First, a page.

Holy Week 2019
This week's reflection is written by
Very Rev. Lewis S. Fiorelli, OSFS
It took me quite a while to let go of the conviction that Easter, not Christmas, was the preeminent event of our Christian faith. For a long time, I clung stubbornly to my fond childhood memories of Christmas: family gatherings, gifts, decorations, special foods and that pervasive atmosphere of good will, joy and peace. I almost forgot: and no school! Christmas, I thought, must be first!
As a seasoned adult in the “4th quarter of life,” I now see everything very differently. Those happy Christmas memories will always be with me, but I now understand and appreciate as never before the meaning of this most solemn week that we call Holy Week.
I now understand, for instance, why scripture scholars describe our four gospels quite simply and principally as passion narratives-- with long introductions. What happened from the moment Jesus entered Jerusalem that week to that last meal with his disciples to his agony in the garden, arrest, trial, crucifixion and death—the events of that week is the turning point of history.
Through the eyes of resurrection faith, those few days of Holy Week, though dreadful and dark on many levels, reveal the limits to which sacrificial love will go to save the sinner, undoing the selfish deed of the first Adam by the selfless deed of the new Adam.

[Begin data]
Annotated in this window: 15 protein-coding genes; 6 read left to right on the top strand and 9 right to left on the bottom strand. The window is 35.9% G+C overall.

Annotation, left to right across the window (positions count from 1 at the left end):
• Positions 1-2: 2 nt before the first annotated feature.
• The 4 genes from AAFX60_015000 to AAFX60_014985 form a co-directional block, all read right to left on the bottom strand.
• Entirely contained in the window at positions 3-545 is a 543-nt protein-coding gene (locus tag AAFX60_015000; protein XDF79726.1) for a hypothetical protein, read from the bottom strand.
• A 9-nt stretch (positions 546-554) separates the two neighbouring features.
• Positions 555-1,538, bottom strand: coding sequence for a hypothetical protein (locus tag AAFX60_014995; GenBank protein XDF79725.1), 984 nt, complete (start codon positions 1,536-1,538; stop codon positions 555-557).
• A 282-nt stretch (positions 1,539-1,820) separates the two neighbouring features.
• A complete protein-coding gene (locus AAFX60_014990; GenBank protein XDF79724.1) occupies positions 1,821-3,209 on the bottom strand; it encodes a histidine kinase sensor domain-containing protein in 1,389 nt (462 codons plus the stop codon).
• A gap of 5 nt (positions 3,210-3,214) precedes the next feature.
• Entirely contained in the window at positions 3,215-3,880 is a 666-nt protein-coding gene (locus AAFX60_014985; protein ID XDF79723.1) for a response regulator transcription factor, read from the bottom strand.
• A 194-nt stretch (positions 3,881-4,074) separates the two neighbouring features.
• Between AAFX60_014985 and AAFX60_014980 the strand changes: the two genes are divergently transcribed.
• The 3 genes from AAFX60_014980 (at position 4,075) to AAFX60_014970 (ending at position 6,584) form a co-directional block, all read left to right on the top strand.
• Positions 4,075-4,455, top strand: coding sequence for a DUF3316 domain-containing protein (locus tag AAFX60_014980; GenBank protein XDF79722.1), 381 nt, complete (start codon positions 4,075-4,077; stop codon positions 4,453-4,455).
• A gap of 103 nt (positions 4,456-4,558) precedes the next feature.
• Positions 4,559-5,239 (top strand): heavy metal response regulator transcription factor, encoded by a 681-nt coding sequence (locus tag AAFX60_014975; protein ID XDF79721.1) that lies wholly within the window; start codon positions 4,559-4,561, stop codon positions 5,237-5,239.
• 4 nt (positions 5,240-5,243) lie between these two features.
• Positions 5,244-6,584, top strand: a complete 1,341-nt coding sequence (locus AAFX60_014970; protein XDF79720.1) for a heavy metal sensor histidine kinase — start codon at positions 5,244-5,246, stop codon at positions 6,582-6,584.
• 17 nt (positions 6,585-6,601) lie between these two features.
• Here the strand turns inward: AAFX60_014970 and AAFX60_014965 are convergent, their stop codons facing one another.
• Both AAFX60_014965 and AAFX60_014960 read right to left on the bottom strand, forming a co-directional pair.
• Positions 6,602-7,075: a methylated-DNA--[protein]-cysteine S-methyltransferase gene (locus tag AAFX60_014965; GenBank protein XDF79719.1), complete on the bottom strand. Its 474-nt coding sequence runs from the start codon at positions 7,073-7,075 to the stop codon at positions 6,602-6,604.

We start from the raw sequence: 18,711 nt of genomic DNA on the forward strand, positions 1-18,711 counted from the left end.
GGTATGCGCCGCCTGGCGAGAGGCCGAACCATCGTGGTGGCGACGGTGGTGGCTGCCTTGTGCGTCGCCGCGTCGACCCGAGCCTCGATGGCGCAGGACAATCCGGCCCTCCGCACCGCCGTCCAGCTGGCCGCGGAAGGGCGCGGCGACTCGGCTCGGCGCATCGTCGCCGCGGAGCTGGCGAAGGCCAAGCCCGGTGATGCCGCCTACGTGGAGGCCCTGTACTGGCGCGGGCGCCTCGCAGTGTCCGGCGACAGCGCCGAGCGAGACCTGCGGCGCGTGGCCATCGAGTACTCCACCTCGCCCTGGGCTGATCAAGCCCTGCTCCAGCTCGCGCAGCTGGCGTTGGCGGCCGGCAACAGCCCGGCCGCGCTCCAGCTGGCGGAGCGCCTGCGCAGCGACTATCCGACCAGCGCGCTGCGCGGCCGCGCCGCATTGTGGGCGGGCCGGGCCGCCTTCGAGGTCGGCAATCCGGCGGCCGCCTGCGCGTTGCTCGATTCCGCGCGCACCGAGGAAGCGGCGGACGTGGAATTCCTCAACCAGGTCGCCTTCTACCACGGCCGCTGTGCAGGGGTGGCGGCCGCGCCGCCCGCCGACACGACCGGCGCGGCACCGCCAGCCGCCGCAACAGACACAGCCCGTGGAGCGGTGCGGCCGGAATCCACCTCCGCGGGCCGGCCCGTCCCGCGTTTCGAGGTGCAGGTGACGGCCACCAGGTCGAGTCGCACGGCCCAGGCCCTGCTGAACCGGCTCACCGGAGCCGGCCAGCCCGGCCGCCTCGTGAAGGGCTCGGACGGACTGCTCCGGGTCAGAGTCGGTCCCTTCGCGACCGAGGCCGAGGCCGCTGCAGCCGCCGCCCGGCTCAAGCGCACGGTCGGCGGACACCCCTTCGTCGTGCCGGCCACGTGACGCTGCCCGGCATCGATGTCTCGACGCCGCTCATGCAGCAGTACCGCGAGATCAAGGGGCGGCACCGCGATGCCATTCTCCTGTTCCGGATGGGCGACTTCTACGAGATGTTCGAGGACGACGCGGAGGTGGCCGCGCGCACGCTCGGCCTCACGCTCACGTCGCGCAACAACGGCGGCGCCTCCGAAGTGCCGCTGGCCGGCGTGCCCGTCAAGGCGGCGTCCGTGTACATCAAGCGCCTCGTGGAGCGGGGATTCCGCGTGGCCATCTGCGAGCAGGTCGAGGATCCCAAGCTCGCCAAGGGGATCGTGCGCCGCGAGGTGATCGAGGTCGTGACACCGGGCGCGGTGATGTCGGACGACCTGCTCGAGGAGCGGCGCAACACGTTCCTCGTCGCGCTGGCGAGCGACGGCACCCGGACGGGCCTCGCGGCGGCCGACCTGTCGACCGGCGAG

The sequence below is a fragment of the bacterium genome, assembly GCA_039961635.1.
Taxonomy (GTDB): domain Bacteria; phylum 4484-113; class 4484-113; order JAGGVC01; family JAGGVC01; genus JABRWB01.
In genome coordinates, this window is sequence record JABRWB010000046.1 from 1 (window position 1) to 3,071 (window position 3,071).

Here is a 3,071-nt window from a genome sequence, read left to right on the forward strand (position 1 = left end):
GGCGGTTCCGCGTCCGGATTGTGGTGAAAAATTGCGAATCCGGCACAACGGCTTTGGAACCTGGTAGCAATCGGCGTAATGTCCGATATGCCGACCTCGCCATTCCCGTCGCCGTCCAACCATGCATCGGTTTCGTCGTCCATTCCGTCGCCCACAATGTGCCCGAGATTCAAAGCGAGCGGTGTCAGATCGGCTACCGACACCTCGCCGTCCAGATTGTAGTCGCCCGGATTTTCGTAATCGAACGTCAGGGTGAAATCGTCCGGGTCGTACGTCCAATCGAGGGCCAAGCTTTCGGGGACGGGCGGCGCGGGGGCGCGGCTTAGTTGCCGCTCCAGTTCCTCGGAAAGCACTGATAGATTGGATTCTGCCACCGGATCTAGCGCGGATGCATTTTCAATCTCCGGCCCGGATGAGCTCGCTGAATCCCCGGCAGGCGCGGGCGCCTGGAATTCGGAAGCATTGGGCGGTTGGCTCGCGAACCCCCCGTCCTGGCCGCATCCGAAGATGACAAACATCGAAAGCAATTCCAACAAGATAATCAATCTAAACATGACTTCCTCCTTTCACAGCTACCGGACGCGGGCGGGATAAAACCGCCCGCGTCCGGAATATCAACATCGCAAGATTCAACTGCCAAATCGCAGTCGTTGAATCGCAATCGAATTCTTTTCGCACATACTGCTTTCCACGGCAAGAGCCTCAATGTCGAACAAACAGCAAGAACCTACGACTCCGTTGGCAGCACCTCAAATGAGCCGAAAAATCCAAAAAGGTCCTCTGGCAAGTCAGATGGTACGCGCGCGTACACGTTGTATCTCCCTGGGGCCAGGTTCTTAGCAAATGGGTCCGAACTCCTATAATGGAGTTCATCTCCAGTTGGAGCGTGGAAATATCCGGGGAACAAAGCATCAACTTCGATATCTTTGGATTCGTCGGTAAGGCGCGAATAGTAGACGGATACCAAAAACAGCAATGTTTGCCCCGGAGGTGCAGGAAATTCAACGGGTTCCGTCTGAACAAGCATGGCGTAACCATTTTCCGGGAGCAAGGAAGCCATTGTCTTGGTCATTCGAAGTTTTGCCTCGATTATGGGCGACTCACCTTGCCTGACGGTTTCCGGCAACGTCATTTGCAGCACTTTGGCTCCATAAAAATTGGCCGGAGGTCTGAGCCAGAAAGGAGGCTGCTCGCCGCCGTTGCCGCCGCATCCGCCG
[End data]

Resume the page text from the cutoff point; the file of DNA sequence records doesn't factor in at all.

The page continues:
I would like to recommend a Trinitarian lens through which to gain a very helpful insight into the meaning of Holy Week. In our triune God, there is but one will, one purpose. So Calvary ought not to be understood as the event that changes God’s mind and disposition about us, but the event that fully discloses the extent of God’s saving love for us. As fully human, Jesus, the Godman, unites his human will with the triune God’s saving will for us: “I do always the will of the One that sent me.”
One more helpful insight, this one Salesian. Francis de Sales insists that we must personalize all the mysteries of our faith in order to truly fathom their saving and life-changing significance. He insists, therefore, that we understand Calvary not only as revealing God’s saving love for the human family in general, but for each one of us in particular, “by first and last name.” Jesus suffered and died for me, by name; and he suffered and died for you, by name.
Once that truth moves from the head to the heart, we see absolutely everything differently. And this manner of seeing makes all the difference in how we interact with ourselves, with others and with our world!